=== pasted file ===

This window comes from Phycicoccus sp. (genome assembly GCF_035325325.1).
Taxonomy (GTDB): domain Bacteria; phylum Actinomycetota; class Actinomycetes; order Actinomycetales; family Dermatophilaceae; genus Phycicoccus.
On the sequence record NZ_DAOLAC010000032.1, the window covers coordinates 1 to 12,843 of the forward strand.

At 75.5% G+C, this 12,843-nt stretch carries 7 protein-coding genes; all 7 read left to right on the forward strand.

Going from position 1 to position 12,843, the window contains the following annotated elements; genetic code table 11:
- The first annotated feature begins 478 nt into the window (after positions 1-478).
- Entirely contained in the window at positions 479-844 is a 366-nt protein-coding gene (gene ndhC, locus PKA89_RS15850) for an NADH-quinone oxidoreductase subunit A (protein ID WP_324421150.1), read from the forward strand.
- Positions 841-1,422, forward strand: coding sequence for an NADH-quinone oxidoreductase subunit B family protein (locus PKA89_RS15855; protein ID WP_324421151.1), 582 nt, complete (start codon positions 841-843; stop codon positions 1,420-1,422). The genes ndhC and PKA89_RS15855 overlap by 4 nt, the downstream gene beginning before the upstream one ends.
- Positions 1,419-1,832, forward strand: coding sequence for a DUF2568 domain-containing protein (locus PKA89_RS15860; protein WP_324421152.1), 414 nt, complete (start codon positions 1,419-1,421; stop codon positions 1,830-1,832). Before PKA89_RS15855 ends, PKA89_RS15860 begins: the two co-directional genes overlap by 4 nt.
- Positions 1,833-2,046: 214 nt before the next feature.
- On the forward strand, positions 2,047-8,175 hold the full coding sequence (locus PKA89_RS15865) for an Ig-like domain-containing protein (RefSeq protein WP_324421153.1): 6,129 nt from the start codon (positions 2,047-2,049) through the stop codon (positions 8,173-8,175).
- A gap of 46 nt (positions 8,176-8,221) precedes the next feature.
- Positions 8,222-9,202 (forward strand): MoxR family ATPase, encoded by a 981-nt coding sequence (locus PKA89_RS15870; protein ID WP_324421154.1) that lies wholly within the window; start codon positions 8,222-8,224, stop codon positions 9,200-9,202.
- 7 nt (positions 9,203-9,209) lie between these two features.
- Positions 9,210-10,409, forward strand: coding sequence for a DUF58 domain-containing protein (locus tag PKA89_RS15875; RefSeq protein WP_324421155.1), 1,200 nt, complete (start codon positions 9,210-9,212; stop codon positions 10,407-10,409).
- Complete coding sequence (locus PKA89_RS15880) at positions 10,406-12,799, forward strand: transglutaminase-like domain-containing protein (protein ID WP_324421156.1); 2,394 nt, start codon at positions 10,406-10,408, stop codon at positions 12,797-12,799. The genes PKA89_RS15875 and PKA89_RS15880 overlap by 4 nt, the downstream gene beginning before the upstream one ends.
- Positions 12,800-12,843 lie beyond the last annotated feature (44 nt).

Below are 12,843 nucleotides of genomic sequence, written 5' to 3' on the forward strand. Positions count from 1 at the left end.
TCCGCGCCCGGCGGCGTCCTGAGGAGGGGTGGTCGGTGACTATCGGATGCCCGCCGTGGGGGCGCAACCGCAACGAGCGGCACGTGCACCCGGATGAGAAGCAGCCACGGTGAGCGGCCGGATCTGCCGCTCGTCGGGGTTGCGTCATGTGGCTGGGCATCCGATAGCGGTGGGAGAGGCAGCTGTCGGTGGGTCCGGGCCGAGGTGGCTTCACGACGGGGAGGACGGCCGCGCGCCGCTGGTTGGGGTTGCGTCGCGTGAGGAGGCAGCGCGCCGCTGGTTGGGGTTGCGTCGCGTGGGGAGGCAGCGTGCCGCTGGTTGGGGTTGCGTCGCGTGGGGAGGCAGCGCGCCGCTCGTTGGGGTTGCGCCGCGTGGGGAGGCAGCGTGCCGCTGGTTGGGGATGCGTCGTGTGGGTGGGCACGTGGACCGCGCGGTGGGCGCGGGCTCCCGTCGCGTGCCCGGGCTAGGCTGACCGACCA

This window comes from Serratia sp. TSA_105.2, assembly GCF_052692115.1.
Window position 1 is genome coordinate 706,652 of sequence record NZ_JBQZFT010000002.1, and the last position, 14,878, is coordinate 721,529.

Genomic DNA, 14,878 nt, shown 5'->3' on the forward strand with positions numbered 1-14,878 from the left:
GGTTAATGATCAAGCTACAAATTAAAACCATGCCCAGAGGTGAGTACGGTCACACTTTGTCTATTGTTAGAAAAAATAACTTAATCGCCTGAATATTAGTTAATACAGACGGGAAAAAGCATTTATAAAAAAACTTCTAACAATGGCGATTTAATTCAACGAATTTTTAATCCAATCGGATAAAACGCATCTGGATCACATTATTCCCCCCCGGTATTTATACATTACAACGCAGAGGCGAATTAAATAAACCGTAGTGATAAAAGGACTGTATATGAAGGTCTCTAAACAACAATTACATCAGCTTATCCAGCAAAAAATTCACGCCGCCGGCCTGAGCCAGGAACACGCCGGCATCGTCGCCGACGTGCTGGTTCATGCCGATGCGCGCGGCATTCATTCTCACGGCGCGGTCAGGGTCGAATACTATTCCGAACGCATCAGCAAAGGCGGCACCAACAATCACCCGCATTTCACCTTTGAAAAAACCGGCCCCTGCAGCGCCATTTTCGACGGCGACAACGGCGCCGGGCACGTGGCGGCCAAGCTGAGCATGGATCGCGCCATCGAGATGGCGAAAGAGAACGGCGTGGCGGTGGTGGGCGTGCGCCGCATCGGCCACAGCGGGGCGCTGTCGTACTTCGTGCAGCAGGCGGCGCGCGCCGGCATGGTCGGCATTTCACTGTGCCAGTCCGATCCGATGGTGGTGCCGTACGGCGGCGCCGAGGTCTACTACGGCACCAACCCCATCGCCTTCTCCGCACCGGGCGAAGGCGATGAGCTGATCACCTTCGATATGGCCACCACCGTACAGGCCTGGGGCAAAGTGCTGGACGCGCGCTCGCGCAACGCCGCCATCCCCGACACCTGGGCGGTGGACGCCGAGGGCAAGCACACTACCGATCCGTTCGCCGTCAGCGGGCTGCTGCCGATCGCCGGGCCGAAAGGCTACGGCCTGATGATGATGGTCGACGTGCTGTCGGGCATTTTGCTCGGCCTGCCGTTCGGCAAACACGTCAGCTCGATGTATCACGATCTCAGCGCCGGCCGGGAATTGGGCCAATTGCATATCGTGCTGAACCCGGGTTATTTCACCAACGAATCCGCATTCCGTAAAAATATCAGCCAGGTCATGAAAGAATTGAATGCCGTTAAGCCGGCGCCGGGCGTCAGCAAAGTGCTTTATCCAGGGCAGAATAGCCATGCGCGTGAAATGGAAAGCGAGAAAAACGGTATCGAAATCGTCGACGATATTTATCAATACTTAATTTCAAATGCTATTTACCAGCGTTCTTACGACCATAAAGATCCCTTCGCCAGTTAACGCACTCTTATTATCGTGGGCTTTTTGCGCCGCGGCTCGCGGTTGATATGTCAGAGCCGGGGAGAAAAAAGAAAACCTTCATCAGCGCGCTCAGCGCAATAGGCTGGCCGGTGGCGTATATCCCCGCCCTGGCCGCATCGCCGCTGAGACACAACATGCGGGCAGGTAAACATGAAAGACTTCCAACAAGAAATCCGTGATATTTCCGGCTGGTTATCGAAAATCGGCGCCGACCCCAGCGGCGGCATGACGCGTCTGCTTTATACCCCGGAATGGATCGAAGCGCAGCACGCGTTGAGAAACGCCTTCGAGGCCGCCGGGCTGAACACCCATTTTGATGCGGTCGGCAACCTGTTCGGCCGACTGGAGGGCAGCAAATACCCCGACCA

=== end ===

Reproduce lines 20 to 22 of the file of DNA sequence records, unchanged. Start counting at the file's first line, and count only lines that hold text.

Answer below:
This window comes from Serratia sp. TSA_105.2, assembly GCF_052692115.1.
Window position 1 is genome coordinate 706,652 of sequence record NZ_JBQZFT010000002.1, and the last position, 14,878, is coordinate 721,529.

Genomic DNA, 14,878 nt, shown 5'->3' on the forward strand with positions numbered 1-14,878 from the left: